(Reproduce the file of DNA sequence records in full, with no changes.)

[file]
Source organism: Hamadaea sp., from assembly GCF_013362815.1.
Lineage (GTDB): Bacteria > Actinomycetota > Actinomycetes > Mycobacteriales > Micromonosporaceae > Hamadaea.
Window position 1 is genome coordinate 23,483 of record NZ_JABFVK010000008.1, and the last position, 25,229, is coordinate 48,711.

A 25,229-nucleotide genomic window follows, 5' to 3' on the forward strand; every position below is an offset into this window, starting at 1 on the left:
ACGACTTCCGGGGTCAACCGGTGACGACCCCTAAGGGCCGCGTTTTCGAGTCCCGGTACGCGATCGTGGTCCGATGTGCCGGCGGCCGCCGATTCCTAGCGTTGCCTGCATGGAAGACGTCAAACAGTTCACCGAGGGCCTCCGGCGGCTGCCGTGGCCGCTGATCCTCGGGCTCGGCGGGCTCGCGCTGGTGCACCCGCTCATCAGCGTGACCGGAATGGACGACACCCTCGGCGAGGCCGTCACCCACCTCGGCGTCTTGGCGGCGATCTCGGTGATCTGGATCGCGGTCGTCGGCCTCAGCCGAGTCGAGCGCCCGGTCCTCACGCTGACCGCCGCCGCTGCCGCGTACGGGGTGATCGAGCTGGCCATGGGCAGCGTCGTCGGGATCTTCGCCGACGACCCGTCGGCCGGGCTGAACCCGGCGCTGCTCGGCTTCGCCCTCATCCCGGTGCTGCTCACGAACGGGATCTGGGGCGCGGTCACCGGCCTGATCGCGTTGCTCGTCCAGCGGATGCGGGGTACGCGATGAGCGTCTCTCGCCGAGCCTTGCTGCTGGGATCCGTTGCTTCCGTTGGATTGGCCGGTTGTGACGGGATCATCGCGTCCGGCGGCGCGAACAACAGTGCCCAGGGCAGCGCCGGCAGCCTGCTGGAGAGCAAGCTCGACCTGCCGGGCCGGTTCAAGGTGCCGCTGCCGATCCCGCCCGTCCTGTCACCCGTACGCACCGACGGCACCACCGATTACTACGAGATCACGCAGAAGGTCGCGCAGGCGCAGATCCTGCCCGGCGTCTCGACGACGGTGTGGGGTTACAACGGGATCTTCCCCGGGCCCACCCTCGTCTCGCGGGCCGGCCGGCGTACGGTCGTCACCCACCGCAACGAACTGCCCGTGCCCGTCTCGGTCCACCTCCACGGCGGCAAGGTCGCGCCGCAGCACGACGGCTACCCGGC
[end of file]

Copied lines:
Source organism: Hamadaea sp., from assembly GCF_013362815.1.
Lineage (GTDB): Bacteria > Actinomycetota > Actinomycetes > Mycobacteriales > Micromonosporaceae > Hamadaea.
Window position 1 is genome coordinate 23,483 of record NZ_JABFVK010000008.1, and the last position, 25,229, is coordinate 48,711.

A 25,229-nucleotide genomic window follows, 5' to 3' on the forward strand; every position below is an offset into this window, starting at 1 on the left:
ACGACTTCCGGGGTCAACCGGTGACGACCCCTAAGGGCCGCGTTTTCGAGTCCCGGTACGCGATCGTGGTCCGATGTGCCGGCGGCCGCCGATTCCTAGCGTTGCCTGCATGGAAGACGTCAAACAGTTCACCGAGGGCCTCCGGCGGCTGCCGTGGCCGCTGATCCTCGGGCTCGGCGGGCTCGCGCTGGTGCACCCGCTCATCAGCGTGACCGGAATGGACGACACCCTCGGCGAGGCCGTCACCCACCTCGGCGTCTTGGCGGCGATCTCGGTGATCTGGATCGCGGTCGTCGGCCTCAGCCGAGTCGAGCGCCCGGTCCTCACGCTGACCGCCGCCGCTGCCGCGTACGGGGTGATCGAGCTGGCCATGGGCAGCGTCGTCGGGATCTTCGCCGACGACCCGTCGGCCGGGCTGAACCCGGCGCTGCTCGGCTTCGCCCTCATCCCGGTGCTGCTCACGAACGGGATCTGGGGCGCGGTCACCGGCCTGATCGCGTTGCTCGTCCAGCGGATGCGGGGTACGCGATGAGCGTCTCTCGCCGAGCCTTGCTGCTGGGATCCGTTGCTTCCGTTGGATTGGCCGGTTGTGACGGGATCATCGCGTCCGGCGGCGCGAACAACAGTGCCCAGGGCAGCGCCGGCAGCCTGCTGGAGAGCAAGCTCGACCTGCCGGGCCGGTTCAAGGTGCCGCTGCCGATCCCGCCCGTCCTGTCACCCGTACGCACCGACGGCACCACCGATTACTACGAGATCACGCAGAAGGTCGCGCAGGCGCAGATCCTGCCCGGCGTCTCGACGACGGTGTGGGGTTACAACGGGATCTTCCCCGGGCCCACCCTCGTCTCGCGGGCCGGCCGGCGTACGGTCGTCACCCACCGCAACGAACTGCCCGTGCCCGTCTCGGTCCACCTCCACGGCGGCAAGGTCGCGCCGCAGCACGACGGCTACCCGGC